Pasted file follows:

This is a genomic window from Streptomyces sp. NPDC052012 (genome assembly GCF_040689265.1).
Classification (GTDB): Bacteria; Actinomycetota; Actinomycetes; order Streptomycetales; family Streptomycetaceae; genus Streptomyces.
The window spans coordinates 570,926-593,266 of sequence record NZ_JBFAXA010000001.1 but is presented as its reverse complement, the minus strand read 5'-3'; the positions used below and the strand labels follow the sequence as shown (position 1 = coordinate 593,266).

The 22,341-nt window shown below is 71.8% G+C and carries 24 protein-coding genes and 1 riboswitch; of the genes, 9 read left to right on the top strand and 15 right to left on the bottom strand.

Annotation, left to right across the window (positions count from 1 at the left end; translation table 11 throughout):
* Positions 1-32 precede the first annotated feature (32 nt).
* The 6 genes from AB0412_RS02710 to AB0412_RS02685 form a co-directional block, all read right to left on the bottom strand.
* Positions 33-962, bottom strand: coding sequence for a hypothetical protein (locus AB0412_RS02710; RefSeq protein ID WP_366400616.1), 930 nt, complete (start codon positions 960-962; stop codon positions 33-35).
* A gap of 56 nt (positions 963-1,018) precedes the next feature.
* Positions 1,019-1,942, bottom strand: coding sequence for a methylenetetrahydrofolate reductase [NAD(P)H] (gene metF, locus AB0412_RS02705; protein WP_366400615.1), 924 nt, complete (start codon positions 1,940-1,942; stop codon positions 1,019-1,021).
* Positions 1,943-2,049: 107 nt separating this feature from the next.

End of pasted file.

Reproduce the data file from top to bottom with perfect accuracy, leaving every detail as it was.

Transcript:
This is a genomic window from Streptomyces sp. NPDC052012 (genome assembly GCF_040689265.1).
Classification (GTDB): Bacteria; Actinomycetota; Actinomycetes; order Streptomycetales; family Streptomycetaceae; genus Streptomyces.
The window spans coordinates 570,926-593,266 of sequence record NZ_JBFAXA010000001.1 but is presented as its reverse complement, the minus strand read 5'-3'; the positions used below and the strand labels follow the sequence as shown (position 1 = coordinate 593,266).

The 22,341-nt window shown below is 71.8% G+C and carries 24 protein-coding genes and 1 riboswitch; of the genes, 9 read left to right on the top strand and 15 right to left on the bottom strand.

Annotation, left to right across the window (positions count from 1 at the left end; translation table 11 throughout):
* Positions 1-32 precede the first annotated feature (32 nt).
* The 6 genes from AB0412_RS02710 to AB0412_RS02685 form a co-directional block, all read right to left on the bottom strand.
* Positions 33-962, bottom strand: coding sequence for a hypothetical protein (locus AB0412_RS02710; RefSeq protein ID WP_366400616.1), 930 nt, complete (start codon positions 960-962; stop codon positions 33-35).
* A gap of 56 nt (positions 963-1,018) precedes the next feature.
* Positions 1,019-1,942, bottom strand: coding sequence for a methylenetetrahydrofolate reductase [NAD(P)H] (gene metF, locus AB0412_RS02705; protein WP_366400615.1), 924 nt, complete (start codon positions 1,940-1,942; stop codon positions 1,019-1,021).
* Positions 1,943-2,049: 107 nt separating this feature from the next.